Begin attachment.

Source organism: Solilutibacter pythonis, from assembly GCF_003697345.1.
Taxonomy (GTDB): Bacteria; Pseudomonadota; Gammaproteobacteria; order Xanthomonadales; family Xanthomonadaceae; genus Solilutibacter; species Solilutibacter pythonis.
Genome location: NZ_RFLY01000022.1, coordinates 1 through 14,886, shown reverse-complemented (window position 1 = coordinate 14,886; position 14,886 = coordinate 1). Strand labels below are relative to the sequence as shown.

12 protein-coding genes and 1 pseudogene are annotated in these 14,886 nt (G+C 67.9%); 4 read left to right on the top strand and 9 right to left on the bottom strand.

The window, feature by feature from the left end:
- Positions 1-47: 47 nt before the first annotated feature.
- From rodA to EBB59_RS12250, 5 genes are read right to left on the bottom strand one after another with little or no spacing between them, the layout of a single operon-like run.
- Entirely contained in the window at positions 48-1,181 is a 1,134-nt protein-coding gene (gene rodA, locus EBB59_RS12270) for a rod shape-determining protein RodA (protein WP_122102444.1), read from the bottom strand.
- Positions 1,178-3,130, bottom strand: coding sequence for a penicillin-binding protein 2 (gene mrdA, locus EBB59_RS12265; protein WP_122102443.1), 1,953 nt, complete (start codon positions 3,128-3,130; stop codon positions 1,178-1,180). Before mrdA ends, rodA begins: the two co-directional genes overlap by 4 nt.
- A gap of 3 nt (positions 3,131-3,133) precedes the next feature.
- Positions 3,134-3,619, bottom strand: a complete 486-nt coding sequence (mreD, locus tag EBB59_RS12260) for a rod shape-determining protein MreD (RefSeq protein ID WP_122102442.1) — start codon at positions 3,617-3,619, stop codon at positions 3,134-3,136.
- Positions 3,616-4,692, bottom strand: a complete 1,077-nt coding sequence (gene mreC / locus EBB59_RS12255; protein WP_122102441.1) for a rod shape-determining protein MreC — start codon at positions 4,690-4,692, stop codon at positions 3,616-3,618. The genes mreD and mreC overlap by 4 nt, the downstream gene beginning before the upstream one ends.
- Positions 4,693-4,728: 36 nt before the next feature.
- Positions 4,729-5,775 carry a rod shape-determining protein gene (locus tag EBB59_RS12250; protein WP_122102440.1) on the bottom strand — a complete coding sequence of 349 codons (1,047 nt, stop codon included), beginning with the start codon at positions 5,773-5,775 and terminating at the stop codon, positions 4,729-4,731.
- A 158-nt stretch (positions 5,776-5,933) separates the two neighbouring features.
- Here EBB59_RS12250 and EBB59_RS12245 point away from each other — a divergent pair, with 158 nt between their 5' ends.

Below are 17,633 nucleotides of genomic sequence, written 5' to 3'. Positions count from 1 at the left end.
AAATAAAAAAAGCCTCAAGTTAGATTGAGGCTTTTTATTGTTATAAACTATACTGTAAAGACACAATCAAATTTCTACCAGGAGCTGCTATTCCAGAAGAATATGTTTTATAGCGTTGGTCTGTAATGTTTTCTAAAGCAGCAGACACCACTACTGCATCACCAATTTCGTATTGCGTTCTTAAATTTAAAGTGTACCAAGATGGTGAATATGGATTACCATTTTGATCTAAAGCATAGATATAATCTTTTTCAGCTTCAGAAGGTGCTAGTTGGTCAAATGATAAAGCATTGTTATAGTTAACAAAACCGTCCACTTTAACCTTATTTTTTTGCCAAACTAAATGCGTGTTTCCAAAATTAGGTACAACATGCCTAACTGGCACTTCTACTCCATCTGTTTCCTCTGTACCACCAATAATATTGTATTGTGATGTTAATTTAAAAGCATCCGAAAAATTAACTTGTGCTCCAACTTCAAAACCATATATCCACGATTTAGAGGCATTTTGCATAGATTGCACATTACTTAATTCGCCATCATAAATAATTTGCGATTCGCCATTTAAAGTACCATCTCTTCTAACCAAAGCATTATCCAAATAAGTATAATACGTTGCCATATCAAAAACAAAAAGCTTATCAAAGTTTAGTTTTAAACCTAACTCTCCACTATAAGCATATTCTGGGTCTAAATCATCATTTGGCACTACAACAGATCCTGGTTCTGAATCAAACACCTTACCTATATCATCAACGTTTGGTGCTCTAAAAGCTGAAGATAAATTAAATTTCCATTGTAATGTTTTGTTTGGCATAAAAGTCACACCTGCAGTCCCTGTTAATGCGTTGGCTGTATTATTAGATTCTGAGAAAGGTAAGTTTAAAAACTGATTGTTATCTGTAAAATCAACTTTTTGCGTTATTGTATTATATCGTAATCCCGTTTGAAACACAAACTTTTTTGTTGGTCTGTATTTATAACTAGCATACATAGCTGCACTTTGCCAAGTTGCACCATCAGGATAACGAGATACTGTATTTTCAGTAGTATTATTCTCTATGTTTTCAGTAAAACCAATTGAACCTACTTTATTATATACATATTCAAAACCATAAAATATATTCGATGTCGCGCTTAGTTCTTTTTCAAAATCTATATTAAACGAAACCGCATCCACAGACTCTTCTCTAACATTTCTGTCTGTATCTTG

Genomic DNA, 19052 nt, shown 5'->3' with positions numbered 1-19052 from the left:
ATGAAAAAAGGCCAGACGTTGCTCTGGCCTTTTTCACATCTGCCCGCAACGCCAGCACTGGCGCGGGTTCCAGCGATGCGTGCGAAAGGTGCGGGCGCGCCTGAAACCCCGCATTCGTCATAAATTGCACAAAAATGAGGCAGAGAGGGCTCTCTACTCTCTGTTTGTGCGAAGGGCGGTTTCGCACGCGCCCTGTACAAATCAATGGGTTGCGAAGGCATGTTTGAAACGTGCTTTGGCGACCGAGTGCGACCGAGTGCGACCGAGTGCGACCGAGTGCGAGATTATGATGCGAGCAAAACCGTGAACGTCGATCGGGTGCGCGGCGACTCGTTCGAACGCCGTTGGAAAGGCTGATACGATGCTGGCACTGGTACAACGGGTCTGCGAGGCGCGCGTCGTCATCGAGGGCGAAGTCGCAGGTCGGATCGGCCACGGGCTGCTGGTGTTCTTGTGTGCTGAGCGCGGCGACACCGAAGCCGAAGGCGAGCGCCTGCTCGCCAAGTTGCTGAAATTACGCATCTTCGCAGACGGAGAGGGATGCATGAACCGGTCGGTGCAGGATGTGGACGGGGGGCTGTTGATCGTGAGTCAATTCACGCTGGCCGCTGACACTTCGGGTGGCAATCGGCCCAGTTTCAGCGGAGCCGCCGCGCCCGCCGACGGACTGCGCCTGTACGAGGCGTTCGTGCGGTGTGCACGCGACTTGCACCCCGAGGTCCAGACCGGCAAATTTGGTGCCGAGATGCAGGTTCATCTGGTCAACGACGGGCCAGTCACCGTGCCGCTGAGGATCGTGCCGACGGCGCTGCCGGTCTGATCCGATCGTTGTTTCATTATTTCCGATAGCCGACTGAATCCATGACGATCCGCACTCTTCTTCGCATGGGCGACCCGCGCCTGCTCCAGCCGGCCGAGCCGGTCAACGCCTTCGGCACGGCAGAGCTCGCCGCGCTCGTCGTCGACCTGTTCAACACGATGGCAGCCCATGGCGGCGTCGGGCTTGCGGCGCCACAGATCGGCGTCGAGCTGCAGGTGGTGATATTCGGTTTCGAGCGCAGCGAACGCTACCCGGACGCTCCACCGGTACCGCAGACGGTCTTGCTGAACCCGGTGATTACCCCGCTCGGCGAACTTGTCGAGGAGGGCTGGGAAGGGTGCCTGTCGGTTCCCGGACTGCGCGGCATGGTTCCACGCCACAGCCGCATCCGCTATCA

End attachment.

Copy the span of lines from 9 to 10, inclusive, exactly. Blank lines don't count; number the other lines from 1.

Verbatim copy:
- Positions 1,178-3,130, bottom strand: coding sequence for a penicillin-binding protein 2 (gene mrdA, locus EBB59_RS12265; protein WP_122102443.1), 1,953 nt, complete (start codon positions 3,128-3,130; stop codon positions 1,178-1,180). Before mrdA ends, rodA begins: the two co-directional genes overlap by 4 nt.
- A gap of 3 nt (positions 3,131-3,133) precedes the next feature.